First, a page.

Glanced upon a paper from the 2009 ISIT, titled “LT Codes Decoding: Design and Analysis” by Feng Lu et al. The authors discusses LT decoding strategy which is Peeling decoder (conventional simple LT decoding) followed by an extension based on the well known Widemann algorithm solving a sparse homogeneous linear system. Here is a brief summary as I understood.
On packet erasure channels (internet being one close realization of a model of this kind, where, the TCP/IP suit, one can either gets packets correctly delivered or lost in the wild), Luby Transform (LT) codes forms an easy way to transfer information. It is well known that, asymptotically (When the number of information symbols (or packets) and the number of packets received $r$ are large) near full recovery is made possible by simple peeling decoder which grows in complextity at . The claim is that, for or so, with , on average we can, with high probability, recover all of information packets by simple unwrapping of xor-ed packets. A more precise statement will read as: If from information packets, each coded packet constructed independently by xor operation (the number of packets taken for xor operation follows a distribution; Plain vanila version of LT codes uses Soliton distribution), then the content of the original information source can be recovered from any packets with probability by an average of symbol operations. However, when the number of input symbols is not large (say less, ) the overhead term is not small. It is not too surprising, since we need sufficiently large and to converge the performance in expectation. One can think of solving the system of linear equations using Gaussian elimination and get the best figures, but the question mark stays on the complexity of this method over the cheaper peeling decoder complexity .
Conventional LT decoding based on Peeling decoding rule terminate, once the number of degree -1 packets (ripple as it is called in graph theory parlance) are void. One can hope to continue from there, by using Gaussian elimination and decode a a few more (if the graph matrix rank permits it). If the original graph is full rank, one can technically decode all of them. Gauissian eliminatio being heavy, one hope to find an easy, preferably recursive method. Indeed there comes Wiedemann and that is what the authors use. The authors propose what they call as full rank decoding, which essentially is LT decoding, until there are no more degree one packets. From there, they borrow a packet and then uses Wiedemann algorithm which is somewhat light on computational complexity.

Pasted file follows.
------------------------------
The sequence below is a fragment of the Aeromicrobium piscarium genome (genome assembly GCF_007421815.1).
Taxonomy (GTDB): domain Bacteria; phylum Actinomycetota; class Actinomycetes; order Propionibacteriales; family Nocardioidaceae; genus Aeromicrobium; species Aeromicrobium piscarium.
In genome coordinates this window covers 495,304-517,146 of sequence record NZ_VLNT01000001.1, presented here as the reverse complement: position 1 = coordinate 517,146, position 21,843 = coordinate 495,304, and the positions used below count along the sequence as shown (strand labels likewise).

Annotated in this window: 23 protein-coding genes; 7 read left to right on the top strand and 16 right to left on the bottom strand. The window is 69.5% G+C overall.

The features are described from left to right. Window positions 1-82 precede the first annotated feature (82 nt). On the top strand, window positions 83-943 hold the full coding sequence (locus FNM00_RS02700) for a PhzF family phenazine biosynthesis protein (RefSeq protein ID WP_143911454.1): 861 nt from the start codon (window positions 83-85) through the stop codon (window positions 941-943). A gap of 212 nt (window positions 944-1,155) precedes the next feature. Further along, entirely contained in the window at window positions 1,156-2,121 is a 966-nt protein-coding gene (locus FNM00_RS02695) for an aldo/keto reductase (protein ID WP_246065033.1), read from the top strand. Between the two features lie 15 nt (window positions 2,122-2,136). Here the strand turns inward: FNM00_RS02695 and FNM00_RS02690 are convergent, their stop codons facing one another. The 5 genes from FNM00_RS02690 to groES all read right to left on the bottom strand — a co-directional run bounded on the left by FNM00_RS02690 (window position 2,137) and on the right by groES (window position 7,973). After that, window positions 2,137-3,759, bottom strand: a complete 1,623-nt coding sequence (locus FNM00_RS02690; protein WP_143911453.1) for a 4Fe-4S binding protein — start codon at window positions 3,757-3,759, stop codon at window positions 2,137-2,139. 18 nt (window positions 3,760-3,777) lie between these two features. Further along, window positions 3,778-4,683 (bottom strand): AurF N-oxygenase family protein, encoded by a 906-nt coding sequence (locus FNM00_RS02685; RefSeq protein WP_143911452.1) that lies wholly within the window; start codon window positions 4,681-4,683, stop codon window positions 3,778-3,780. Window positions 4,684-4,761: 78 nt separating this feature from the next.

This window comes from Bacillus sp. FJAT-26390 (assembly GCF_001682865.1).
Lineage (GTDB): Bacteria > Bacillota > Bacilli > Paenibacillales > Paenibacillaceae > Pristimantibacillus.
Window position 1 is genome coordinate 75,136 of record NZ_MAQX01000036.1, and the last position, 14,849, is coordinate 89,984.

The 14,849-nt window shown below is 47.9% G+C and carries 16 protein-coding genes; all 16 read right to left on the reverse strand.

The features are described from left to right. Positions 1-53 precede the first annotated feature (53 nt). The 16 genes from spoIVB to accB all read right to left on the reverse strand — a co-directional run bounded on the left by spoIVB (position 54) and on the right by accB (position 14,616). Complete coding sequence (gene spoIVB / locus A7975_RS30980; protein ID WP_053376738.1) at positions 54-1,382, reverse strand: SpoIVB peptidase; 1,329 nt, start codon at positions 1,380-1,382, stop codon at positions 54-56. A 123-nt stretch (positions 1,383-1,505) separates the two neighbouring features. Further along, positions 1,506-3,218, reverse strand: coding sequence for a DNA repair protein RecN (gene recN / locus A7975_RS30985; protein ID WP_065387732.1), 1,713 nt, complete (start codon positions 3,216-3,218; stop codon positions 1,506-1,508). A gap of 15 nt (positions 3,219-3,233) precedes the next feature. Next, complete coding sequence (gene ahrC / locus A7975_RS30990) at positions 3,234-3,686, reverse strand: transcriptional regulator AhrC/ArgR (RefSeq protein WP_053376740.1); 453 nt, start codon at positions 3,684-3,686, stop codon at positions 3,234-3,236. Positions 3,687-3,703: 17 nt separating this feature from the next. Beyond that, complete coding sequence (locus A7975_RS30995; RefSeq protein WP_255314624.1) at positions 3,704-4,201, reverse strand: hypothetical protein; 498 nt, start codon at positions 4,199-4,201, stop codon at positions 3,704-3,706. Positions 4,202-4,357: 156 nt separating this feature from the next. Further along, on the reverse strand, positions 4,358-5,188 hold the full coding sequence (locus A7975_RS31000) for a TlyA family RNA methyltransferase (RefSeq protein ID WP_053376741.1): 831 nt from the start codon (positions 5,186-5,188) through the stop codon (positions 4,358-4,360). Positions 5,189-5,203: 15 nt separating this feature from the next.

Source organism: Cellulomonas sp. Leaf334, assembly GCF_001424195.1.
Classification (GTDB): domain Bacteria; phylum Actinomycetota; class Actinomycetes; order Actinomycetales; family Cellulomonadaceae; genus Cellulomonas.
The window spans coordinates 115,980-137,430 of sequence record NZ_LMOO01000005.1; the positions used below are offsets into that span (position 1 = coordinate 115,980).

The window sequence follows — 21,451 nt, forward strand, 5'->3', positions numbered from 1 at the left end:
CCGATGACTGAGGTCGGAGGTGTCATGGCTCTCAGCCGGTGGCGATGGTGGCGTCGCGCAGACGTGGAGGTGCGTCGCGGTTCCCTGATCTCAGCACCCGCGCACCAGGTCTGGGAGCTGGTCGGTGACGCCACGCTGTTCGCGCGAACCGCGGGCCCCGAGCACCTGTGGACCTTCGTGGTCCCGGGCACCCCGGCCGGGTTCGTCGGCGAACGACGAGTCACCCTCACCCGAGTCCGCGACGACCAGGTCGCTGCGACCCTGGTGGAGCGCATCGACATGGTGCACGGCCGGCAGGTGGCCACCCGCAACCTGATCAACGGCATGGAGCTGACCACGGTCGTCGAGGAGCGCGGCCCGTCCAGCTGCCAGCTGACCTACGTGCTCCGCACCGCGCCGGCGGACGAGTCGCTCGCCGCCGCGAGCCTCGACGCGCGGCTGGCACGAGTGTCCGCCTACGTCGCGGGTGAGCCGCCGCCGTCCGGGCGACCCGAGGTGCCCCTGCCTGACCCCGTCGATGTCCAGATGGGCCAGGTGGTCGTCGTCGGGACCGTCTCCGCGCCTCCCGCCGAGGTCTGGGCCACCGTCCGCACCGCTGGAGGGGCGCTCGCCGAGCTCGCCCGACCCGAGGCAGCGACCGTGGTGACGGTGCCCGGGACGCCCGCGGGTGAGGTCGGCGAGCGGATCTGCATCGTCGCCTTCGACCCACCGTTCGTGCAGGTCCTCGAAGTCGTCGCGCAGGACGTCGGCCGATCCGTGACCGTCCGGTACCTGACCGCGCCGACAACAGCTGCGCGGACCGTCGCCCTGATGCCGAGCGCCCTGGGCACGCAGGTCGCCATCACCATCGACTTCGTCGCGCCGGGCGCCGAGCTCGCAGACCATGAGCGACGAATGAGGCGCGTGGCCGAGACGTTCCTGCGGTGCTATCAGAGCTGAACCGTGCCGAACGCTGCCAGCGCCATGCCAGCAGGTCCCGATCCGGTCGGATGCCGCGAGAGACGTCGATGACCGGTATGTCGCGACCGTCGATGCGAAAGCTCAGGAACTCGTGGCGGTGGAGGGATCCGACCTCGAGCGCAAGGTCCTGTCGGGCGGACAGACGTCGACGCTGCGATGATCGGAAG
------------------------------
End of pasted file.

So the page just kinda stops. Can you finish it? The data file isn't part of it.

The larger aspect on whether this scheme do any better than conventional LT peeling decoder is the other question they answer. To achieve full recovery we need to have a full rank matrix. Now, the matrix being a sparse matrix defined over where is the number of received packets. The probability of the matrix having a full rank will directly help us to infer the decoding merits. This is an interesting piece since I had looked into the computation of the rank of a binary matrix and also the probability of a random matrix rank being equal to an arbitrary value. All this was done during the Modern Coding Theory doctoral course by Ruediger Urbanke at EPFL. For binary random matrix, we can also setup a recursive formula and thereby a good inference on the probability of decoding can be arrived at.